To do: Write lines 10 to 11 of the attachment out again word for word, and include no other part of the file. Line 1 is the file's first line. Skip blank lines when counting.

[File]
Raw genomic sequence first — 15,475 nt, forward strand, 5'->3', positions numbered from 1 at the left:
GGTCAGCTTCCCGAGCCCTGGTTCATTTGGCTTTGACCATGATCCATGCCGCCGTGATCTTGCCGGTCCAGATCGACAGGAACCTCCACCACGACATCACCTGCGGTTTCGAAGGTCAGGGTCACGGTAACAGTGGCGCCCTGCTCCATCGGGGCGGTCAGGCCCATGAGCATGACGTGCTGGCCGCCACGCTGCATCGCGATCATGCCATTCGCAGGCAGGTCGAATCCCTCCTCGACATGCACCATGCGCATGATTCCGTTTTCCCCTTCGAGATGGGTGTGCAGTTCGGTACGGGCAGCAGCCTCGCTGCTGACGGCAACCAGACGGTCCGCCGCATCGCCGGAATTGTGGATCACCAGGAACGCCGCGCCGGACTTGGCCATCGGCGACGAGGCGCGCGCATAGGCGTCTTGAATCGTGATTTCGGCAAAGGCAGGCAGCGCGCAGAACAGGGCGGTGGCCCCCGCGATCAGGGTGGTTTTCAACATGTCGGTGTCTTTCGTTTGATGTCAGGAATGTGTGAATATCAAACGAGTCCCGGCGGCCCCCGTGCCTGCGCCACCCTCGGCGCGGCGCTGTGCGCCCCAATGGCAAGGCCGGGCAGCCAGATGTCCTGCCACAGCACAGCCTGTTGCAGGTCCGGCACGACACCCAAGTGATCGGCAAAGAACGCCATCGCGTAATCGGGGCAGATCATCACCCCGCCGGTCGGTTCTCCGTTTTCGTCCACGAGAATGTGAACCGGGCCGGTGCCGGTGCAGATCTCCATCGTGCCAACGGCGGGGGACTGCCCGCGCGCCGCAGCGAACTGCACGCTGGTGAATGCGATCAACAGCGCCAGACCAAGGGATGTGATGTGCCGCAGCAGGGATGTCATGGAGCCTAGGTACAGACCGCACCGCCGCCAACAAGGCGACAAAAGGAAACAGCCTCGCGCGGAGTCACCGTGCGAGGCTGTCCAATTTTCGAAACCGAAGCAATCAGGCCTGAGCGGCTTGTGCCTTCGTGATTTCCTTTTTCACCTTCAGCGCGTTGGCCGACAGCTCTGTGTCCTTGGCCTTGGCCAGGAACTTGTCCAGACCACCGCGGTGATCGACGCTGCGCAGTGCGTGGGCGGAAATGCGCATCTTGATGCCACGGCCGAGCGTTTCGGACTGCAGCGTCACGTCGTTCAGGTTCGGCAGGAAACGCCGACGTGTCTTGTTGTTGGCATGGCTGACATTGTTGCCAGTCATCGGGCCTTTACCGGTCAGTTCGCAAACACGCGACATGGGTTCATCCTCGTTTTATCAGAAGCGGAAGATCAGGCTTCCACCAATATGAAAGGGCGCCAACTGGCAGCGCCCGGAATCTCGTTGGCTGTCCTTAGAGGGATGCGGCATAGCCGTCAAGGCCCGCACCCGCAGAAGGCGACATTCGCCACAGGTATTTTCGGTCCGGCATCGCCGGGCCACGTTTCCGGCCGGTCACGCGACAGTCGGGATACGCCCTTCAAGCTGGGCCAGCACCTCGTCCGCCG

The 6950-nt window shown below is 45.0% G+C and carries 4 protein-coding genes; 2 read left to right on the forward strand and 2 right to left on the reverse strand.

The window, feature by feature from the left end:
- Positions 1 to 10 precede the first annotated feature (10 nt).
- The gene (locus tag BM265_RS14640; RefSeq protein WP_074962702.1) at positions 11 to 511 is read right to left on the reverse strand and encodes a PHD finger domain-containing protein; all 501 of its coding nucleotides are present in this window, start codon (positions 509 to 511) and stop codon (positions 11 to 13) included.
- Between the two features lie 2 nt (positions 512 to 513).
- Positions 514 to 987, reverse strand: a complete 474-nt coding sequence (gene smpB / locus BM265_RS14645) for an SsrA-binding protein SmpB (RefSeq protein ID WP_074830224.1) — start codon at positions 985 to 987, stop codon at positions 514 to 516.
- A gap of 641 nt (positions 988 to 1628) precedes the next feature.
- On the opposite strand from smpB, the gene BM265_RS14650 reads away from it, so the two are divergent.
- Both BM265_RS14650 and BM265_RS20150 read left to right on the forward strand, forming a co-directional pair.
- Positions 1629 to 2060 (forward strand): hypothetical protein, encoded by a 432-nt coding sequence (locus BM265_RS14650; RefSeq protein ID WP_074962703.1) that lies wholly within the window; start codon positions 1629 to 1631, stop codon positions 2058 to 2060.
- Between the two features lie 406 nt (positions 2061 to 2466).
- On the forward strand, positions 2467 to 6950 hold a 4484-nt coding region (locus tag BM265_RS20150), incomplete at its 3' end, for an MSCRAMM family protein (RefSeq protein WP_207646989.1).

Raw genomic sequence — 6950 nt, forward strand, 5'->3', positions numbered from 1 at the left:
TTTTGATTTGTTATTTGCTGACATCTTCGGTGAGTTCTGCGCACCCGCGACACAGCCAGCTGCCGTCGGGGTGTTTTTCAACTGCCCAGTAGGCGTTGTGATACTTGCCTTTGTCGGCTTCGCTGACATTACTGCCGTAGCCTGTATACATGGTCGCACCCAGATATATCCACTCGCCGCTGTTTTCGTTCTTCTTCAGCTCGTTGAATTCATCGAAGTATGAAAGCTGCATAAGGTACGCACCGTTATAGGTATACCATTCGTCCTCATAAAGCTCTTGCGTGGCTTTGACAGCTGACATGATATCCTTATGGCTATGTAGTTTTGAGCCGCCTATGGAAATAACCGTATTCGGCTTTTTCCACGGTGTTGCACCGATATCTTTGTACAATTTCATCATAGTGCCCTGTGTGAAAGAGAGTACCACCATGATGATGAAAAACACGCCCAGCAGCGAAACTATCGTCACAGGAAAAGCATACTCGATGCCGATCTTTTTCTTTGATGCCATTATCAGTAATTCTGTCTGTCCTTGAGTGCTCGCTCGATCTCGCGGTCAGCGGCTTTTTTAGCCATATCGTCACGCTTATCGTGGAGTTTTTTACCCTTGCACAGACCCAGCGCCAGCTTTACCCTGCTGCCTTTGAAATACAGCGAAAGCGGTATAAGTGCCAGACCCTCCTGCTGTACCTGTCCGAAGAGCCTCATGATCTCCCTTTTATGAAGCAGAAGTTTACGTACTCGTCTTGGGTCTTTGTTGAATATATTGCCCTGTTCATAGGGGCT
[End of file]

- On the opposite strand from smpB, the gene BM265_RS14650 reads away from it, so the two are divergent.
- Both BM265_RS14650 and BM265_RS20150 read left to right on the forward strand, forming a co-directional pair.